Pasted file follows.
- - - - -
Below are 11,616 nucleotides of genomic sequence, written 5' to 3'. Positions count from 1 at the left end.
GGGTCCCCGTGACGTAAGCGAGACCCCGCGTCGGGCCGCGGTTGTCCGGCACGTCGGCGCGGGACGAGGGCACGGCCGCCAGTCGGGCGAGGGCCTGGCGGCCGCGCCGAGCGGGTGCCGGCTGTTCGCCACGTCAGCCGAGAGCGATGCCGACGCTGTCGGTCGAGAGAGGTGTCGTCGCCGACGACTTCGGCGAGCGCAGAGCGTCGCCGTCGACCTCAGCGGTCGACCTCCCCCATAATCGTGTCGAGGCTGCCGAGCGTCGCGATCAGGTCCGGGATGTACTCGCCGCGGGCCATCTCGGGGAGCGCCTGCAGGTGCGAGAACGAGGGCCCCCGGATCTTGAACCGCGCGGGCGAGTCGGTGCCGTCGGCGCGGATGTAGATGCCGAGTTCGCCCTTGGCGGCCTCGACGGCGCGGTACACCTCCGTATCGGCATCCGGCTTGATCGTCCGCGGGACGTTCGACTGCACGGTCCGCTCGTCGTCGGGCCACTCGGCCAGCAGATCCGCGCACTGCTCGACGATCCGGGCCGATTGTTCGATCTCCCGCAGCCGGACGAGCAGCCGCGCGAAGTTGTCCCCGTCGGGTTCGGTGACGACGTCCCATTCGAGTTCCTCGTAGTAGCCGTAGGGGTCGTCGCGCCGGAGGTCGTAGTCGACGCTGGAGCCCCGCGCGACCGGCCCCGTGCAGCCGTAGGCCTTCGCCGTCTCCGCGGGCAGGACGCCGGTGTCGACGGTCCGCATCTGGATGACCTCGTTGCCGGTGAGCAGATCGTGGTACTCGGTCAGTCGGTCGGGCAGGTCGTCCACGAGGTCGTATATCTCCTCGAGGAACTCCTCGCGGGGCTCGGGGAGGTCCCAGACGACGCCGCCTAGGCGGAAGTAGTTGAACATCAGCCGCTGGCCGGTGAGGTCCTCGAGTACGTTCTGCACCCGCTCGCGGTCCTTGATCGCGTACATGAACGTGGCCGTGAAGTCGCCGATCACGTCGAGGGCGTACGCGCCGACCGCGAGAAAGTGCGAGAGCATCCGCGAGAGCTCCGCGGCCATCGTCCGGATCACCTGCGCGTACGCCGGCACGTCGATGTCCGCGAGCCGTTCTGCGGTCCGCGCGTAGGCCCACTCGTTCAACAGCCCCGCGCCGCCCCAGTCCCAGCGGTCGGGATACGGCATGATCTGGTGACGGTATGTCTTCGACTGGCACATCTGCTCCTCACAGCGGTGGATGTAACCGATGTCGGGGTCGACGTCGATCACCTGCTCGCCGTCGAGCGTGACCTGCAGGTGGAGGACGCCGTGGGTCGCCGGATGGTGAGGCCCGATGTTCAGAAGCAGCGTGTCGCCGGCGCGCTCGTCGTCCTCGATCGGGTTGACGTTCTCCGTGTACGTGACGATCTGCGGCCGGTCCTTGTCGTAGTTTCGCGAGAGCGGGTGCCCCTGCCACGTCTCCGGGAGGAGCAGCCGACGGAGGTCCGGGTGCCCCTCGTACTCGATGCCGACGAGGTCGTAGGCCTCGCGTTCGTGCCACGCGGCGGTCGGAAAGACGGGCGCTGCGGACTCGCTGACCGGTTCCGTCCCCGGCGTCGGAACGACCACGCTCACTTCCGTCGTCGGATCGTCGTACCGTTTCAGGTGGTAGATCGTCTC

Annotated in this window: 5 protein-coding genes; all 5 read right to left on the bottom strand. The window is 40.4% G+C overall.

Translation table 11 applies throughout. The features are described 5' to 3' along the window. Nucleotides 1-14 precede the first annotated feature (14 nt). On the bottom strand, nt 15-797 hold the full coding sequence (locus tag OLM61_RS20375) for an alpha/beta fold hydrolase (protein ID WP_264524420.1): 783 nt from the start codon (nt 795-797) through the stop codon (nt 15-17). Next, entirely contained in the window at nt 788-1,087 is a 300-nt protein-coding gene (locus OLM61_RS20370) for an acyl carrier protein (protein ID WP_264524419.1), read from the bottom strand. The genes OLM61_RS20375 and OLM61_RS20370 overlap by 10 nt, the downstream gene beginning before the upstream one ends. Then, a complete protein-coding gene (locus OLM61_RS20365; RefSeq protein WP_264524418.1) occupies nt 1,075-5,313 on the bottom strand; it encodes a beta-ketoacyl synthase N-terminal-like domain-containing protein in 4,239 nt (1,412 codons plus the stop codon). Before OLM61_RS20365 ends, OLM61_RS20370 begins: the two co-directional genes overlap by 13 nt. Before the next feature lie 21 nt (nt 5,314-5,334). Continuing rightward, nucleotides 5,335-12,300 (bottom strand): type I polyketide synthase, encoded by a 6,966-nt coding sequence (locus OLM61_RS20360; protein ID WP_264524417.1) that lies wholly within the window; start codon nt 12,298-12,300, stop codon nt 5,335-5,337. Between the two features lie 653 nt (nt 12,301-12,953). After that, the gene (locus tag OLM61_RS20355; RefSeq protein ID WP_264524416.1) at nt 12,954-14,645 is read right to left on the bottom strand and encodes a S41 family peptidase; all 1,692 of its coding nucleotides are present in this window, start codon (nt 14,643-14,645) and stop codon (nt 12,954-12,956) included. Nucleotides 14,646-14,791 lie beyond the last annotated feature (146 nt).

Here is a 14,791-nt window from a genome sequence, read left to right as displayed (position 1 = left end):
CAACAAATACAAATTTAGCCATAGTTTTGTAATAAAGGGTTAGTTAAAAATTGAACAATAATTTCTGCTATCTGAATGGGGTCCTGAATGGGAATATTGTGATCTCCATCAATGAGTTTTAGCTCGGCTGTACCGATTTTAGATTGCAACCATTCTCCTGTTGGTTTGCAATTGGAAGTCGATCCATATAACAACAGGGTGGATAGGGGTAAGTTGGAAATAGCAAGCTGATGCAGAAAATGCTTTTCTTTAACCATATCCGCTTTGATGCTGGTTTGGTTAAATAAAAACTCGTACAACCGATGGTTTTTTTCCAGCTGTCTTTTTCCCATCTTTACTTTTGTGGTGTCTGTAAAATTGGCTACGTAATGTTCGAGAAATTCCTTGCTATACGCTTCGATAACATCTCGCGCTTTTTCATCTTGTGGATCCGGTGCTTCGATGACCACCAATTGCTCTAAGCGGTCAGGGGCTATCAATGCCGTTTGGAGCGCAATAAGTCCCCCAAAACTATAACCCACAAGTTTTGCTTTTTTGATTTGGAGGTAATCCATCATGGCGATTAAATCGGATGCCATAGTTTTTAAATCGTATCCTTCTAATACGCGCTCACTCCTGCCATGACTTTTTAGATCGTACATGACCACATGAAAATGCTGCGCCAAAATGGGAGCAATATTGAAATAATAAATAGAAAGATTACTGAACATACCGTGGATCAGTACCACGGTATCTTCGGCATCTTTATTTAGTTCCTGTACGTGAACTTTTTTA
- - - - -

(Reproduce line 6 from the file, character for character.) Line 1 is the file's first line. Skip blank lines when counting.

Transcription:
CAACAAATACAAATTTAGCCATAGTTTTGTAATAAAGGGTTAGTTAAAAATTGAACAATAATTTCTGCTATCTGAATGGGGTCCTGAATGGGAATATTGTGATCTCCATCAATGAGTTTTAGCTCGGCTGTACCGATTTTAGATTGCAACCATTCTCCTGTTGGTTTGCAATTGGAAGTCGATCCATATAACAACAGGGTGGATAGGGGTAAGTTGGAAATAGCAAGCTGATGCAGAAAATGCTTTTCTTTAACCATATCCGCTTTGATGCTGGTTTGGTTAAATAAAAACTCGTACAACCGATGGTTTTTTTCCAGCTGTCTTTTTCCCATCTTTACTTTTGTGGTGTCTGTAAAATTGGCTACGTAATGTTCGAGAAATTCCTTGCTATACGCTTCGATAACATCTCGCGCTTTTTCATCTTGTGGATCCGGTGCTTCGATGACCACCAATTGCTCTAAGCGGTCAGGGGCTATCAATGCCGTTTGGAGCGCAATAAGTCCCCCAAAACTATAACCCACAAGTTTTGCTTTTTTGATTTGGAGGTAATCCATCATGGCGATTAAATCGGATGCCATAGTTTTTAAATCGTATCCTTCTAATACGCGCTCACTCCTGCCATGACTTTTTAGATCGTACATGACCACATGAAAATGCTGCGCCAAAATGGGAGCAATATTGAAATAATAAATAGAAAGATTACTGAACATACCGTGGATCAGTACCACGGTATCTTCGGCATCTTTATTTAGTTCCTGTACGTGAACTTTTTTA